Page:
Representatives from more than 190 nations are meeting in Poland, to lay the groundwork for a binding agreement on greenhouse gas emissions by 2015. The tough issues include the size and timing of emissions cuts and contributions to the $100 billion climate fund, to be paid annually to developing nations in 2020. But negotiations are not going well. Read the rest of this entry »
November 20th, 2013
Decades of oppression make Poles wary of being subjugated in name of “climate protection”
by David Rothbard
A cabal of climate change alarmists landed in Warsaw, Poland last weekend, to hammer out terms and rally support for a new binding global agreement to “save the planet” from “dangerous global warming.”
Not so fast, tens of thousands of Poles responded. The facts support their position. Read the rest of this entry »
November 18th, 2013
Subject: RE: Lord Monckton‘s response to Jeffrey Bada
Date: Sun, 17 Nov 2013 23:43:39 +0000
Subject: RE: Ferenc Miskolzci
Dear Professor Bada, – You reply to my earlier email as follows (with some ad-hominem instances of the ignoratio elenchi fallacy removed):
“OK so you accept global warming but say from an economic standpoint we would destroy our societies by trying to mend our ways. What about all the other creatures on the Earth? Do they have any say in your economic based claims we should to do nothing? What about ocean acidification from increasing CO2 and its affects on photosynthetic organisms?”
Let me deal with your three points seriatim. Read the rest of this entry »
November 16th, 2013
Understanding how clouds respond to anthropogenic-induced perturbations of our planet’s atmosphere is of paramount importance in determining the impact of the ongoing rise in the air’s CO2 content on global climate; for as Charlson et al. (2001) have noted, “man-made aerosols have a strong influence on cloud albedo, with a global mean forcing estimated to be of the same order (but opposite in sign) as that of greenhouse gases.” Thus, this summary presents a brief review of a number of scientific papers that address this crucial issue.
November 14th, 2013
Sinking Islands: Fact or Fiction?
(5 Nov 2013)
The authors of this new study conclude that “despite the widely held perception that reef islands around the perimeter of coral atolls are eroding and will disappear as a consequence of sea-level rise resulting from global warming, the total area of reef islands on Tarawa Atoll has increased over recent decades,” just as it has also done on many other reef islands… Read More
Neotropical Wet Forest Diversity: More Responsive to Temperature or CO2?
(5 Nov 2013)
The authors reach far back in time to determine that irrespective of all else, if the air’s CO2
content continues to rise, so also should the diversity of neotropical wet forests rise right along with it… Read More Read the rest of this entry »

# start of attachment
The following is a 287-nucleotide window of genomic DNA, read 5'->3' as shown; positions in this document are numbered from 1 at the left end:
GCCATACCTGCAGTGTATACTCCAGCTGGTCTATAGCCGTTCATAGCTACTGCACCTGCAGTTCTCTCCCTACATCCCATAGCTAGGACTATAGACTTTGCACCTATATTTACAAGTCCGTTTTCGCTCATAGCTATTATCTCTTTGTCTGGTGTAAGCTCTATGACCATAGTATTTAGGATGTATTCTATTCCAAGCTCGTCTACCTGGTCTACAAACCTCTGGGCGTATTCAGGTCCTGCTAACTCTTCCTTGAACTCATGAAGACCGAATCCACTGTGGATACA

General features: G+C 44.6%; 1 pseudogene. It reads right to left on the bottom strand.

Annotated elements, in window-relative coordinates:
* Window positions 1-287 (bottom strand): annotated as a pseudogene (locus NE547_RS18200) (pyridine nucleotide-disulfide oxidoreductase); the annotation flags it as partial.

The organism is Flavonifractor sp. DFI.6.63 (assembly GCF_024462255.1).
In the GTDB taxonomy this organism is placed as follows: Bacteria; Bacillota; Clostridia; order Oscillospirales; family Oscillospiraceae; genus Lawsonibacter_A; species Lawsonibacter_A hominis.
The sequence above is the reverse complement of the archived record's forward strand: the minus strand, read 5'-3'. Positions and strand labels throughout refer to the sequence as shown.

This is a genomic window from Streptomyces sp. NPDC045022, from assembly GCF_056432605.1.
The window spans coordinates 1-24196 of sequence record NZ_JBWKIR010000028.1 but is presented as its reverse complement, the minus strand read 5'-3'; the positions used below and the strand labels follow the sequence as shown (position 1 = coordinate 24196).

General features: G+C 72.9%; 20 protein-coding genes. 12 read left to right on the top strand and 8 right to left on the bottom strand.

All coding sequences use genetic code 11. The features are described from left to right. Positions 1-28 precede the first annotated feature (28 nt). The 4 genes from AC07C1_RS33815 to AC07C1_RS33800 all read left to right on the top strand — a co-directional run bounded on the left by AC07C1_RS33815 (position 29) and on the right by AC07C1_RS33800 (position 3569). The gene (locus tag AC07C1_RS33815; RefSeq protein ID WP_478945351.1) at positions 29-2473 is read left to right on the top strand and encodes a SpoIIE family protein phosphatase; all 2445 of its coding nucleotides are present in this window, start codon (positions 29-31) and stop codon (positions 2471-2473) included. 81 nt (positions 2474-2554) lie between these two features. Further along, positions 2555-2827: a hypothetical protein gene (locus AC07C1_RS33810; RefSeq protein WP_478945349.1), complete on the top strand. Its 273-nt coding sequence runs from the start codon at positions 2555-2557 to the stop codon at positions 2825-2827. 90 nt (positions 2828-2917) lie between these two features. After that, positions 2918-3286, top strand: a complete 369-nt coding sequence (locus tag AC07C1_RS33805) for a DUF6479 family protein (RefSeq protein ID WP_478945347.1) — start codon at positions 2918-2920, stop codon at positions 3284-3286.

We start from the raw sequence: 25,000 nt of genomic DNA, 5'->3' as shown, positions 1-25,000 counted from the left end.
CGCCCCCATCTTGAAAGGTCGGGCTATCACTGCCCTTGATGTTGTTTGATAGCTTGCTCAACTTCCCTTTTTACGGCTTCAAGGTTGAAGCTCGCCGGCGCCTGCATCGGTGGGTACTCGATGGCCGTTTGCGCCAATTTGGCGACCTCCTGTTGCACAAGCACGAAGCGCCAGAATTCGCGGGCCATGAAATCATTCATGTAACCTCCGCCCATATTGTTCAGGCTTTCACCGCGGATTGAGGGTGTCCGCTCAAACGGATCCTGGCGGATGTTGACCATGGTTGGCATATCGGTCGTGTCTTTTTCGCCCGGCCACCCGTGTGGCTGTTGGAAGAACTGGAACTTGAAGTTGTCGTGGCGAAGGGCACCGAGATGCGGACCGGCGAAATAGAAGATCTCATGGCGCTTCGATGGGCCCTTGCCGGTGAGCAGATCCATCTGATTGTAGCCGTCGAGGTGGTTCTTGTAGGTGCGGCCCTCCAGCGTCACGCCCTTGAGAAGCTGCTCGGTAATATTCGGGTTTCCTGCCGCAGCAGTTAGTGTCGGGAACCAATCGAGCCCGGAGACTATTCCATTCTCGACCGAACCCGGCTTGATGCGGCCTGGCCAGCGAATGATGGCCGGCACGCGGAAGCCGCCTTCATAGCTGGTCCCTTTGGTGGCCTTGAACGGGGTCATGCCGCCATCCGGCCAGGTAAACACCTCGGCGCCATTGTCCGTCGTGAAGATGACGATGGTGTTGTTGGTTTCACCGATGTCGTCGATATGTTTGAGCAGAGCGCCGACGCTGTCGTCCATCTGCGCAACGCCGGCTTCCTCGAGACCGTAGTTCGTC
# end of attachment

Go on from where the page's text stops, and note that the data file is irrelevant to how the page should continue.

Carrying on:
November 8th, 2013
Correlation Does Not Equal Causation and Causes Do Not Equal Effects
by Dr. Lee Gerhard
Correlation is the easiest method to assign causation for an event, even though it is the least valid method. Take an automobile race, for instance. The last four races were won by blue cars. Blue cars win races. That is an example of correlation driving causation. In reality, Vettel was driving the blue car. He just won the Grand Prix championship for 2013. The color of the car had nothing to do with winning the races. There are frequent correlations that do not identify the causes of events, but politics and media jump on the simplest correlations because they do not require extensive research nor complex analysis.
Plant Productivity: Growth Response to C02 When Coupled with Ozone
By Dr. Craig Idso
Ozone (O3) is the primary air pollutant responsible for visible foliar injury and reduced growth in trees the world over. Most studies of the subject suggest it gains entrance to leaves through their stomata, whereupon it interferes with the process of photosynthesis and thereby reduces plant productivity. The global significance of the phenomenon was described in some detail by Fowler et al. (1999), who estimated O3 to have been negatively impacting a full quarter of earth’s forests at the close of the 20th century, and who calculated it to have the potential to negatively impact fully one-half of the planet’s forests by 2100.
November 7th, 2013
Germany has long been admired for its economic achievements. At our Commodity/PROcurement Edge conference last week, Nucor, one of our sponsors, spoke of Germany’s industrial success as being built on its model of long-term investment. Regardless of which party led the government, Germany maintained a focus on manufacturing and technological development as a long-term goal for its economy, a position not followed by its partners in the European Union, despite what they may say.
That focus has kept Germany as the second most successful exporter in the world, with an account balance of $208,100,000,000 in 2012– which is just a whisker behind China’s $213,800,000,000, according to the CIA Data Book. Germany is a world leader certainly in technological sophistication and quality, along with machine tools, automotive, chemicals, steel, and machinery. Its economy is the fifth largest in the world and by far the largest in the EU. And Germany has achieved this while having the lowest unemployment and highest standard of living of any major EU country, with the former at 6.5%. Read the rest of this entry »